2017 book 175

Rachel Hartman's Shadow Scale
I'm still reacquainting myself with the world of Seraphina before the new book in that universe comes out, and I forgot how intense this second volume in! A completely terrifying antagonist makes an appearance and many more political situations are afoot. I do love the world building here, and the characters are all really interesting. Total deus ex machina though, heh.

Thursday, October 05, 2017

2017 book 174

Rachel Hartman's Seraphina
Hartman has a new book coming out in this universe in February, so I wanted to reread this and its companion to re-a quaint myself with the world—not that I really need an excuse to reread a book I love! And I do still love it!

Wednesday, October 04, 2017

2017 book 173

E.K. Johnston's That Inevitable Victorian Thing
All I knew about this book going in was a) the awesome title, b) the author, who I generally like, and c) it had a cool-looking cover. So imagine how delighted I was to discover this story takes place in an alternate world where Queen Victoria was apparently like "colonialism is dumb, let's unite the empire" and married her kids and grandkids off to rulers across the empire, instead of their European cousins. (It is unclear how this affected the Russian Revolution, though the United States are no longer so united.) Also she made it so her daughter could inherit the crown instead of having it go to a son. So now it is several generations later, and three young women are preparing for their debuts (because they still have those, whatever, let's just roll with it)--and one of them is secretly the Crown Princess, undercover. There is also a whole thing with a computer genetics/matchmaking system run by the Church of England. There is no way to describe this without sounding silly, I am starting to realize, but it is super charming and kind of fluffy over a steely interior. I wish to live in a world like this one (I initially typed “love” instead of “live”—that, too). A-.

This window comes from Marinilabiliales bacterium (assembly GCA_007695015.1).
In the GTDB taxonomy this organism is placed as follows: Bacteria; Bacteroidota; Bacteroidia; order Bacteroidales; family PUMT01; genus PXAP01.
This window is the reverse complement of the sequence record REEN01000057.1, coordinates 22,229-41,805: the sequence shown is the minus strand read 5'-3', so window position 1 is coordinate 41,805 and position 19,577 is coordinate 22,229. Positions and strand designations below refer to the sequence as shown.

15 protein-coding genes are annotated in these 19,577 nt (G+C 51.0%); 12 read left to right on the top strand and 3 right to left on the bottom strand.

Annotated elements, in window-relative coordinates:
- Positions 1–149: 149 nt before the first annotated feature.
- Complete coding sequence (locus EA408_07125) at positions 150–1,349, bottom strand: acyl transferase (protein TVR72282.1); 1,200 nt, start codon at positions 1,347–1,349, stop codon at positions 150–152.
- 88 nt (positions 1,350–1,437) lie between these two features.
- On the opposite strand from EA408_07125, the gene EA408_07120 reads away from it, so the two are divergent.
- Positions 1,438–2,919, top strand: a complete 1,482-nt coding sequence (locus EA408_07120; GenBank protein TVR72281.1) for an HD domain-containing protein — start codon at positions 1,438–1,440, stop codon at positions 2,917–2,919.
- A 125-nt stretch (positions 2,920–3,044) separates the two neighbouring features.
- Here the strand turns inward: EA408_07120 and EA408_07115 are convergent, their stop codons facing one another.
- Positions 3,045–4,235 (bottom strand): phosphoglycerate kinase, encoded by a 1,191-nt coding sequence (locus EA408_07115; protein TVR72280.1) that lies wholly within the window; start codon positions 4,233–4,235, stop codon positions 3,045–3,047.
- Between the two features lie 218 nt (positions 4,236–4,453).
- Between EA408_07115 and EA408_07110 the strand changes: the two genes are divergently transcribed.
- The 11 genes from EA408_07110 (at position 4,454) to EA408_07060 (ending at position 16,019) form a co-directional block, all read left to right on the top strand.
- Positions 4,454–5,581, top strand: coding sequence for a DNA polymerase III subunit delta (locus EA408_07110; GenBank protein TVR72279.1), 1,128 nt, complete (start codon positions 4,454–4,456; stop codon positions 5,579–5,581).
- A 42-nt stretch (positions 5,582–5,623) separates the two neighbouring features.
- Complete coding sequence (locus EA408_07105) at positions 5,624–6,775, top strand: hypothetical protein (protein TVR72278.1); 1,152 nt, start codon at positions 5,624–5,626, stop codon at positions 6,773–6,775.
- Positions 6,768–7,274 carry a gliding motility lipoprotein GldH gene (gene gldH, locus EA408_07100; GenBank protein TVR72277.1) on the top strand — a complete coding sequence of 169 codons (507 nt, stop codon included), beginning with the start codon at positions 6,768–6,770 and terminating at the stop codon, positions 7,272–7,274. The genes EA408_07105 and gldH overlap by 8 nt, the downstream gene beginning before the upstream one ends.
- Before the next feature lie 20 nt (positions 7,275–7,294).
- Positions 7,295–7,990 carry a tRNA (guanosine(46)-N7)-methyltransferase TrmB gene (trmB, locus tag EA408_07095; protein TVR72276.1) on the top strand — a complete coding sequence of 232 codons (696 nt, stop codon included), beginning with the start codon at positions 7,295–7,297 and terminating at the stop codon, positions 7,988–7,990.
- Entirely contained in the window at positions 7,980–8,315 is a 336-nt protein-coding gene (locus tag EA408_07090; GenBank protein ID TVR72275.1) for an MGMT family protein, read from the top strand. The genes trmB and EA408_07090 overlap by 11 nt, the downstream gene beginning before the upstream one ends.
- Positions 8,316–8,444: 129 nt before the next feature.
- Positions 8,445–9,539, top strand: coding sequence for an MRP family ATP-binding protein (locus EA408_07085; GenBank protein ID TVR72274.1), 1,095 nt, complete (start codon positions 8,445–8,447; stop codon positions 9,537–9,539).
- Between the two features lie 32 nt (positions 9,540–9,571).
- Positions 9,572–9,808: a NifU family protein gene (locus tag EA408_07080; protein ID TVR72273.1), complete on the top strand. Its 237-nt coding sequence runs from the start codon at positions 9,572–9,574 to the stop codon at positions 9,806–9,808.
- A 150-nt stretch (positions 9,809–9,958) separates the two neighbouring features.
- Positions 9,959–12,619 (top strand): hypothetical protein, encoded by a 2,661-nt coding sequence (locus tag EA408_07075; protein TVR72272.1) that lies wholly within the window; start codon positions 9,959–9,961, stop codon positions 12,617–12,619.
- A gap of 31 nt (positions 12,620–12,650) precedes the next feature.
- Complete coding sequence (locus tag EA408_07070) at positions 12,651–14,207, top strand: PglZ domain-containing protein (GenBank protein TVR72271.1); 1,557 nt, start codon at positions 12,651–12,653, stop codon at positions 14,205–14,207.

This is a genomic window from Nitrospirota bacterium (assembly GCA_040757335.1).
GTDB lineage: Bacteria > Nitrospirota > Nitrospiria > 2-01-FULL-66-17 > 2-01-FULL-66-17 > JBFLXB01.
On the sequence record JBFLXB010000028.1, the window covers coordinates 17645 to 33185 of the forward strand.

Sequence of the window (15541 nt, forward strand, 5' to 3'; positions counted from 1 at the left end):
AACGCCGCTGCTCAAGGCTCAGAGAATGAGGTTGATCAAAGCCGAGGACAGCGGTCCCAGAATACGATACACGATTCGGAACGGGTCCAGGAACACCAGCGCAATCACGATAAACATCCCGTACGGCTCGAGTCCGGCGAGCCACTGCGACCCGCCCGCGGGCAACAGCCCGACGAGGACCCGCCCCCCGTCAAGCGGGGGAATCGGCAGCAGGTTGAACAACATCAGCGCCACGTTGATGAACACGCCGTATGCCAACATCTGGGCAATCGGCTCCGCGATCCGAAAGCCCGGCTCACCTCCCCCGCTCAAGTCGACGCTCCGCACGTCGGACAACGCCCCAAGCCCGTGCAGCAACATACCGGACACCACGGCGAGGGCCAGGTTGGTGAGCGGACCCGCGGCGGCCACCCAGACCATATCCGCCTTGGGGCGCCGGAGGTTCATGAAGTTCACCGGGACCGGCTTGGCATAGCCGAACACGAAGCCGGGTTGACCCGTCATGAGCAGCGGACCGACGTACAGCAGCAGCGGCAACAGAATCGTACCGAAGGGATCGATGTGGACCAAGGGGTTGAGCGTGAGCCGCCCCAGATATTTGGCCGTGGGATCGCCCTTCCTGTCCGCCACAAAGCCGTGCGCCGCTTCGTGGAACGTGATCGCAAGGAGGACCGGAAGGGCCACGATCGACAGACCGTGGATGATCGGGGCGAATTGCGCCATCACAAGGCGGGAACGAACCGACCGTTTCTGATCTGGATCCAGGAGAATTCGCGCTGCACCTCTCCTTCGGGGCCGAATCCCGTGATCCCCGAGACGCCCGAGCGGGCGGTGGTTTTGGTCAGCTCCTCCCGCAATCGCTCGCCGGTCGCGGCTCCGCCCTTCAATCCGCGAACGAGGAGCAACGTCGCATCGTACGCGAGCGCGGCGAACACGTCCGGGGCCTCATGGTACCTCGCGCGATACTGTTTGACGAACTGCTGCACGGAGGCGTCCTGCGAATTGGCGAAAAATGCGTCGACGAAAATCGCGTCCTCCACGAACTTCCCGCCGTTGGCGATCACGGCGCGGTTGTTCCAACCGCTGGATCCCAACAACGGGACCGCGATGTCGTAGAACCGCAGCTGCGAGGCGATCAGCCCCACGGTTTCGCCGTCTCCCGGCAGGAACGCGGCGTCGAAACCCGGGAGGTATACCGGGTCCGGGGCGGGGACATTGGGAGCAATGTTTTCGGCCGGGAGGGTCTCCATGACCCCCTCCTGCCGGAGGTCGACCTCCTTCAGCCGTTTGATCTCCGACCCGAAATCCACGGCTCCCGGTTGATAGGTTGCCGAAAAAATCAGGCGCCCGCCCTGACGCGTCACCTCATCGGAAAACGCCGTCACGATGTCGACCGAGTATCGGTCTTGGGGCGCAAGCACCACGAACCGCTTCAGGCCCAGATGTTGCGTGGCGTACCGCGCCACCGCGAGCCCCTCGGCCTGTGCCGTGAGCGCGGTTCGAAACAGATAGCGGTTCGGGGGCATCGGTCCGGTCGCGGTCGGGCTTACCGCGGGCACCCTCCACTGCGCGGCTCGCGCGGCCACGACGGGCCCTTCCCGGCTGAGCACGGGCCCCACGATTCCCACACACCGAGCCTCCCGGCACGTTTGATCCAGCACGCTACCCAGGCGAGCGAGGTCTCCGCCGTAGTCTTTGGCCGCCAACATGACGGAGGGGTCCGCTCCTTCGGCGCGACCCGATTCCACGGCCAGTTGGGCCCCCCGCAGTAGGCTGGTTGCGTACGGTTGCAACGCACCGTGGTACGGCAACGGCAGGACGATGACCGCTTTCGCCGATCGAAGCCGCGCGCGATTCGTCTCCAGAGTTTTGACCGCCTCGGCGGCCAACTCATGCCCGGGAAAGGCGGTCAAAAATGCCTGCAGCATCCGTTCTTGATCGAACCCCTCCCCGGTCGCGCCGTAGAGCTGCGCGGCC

Monday, October 02, 2017

2017 book 172

JY Yang's The Red Threads of Fortune
The problem with a novella is that often the story is a little bit thin--I wished the first one had more to it just because I enjoyed it and felt like there was room for more, but this one needed more to make the story work, for me. It is just kind of all over the place and nonsensical a lot of the time. Various political plots are happening, and the prophet character just keeps changing her mind about who to trust. I was interested in her exploration of grief, less so in her stupidity. I also wished, in both this and its companion, that there had been more time for the romantic relationships to build. I think this universe is interesting, but I hope the next few stories Yang is planning are meatier. B.

A review copy was provided by the publisher. this book is available now.

Sunday, October 01, 2017

2017 book 171

JY Yang's The Black Tides of Heaven
This is one of a pair of novellas released on the same day—which makes sense, since the central characters are a pair of twins, children of the ruler of their empire. Their mother has promised them to the local monastery, but when one of the children turns out to be a prophet, plans change. I chose to read this one first because it explains more of the background of the characters and their world (I think the fantasy classification here is silkpunk, which so far I like way more than steampunk) but am eager to see what the other one has in store. A-.

A review copy was provided by the publisher. This book is available now.

Saturday, September 30, 2017

2017 book 170

Kendare Blake's One Dark Throne
The first book in this series was fairly formulaic, but the end intrigued me enough to want to read the second—and initially I thought this was a duology and things would wrap up here, but that seems not to be the case. Parts of this were too slow for me—I wanted things the audience knew to be revealed to the characters much quicker than they were—but once again Blake writes an intriguing enough ending that I am curious to see where the story goes next, even though I didn’t find this one super compelling. B/B+.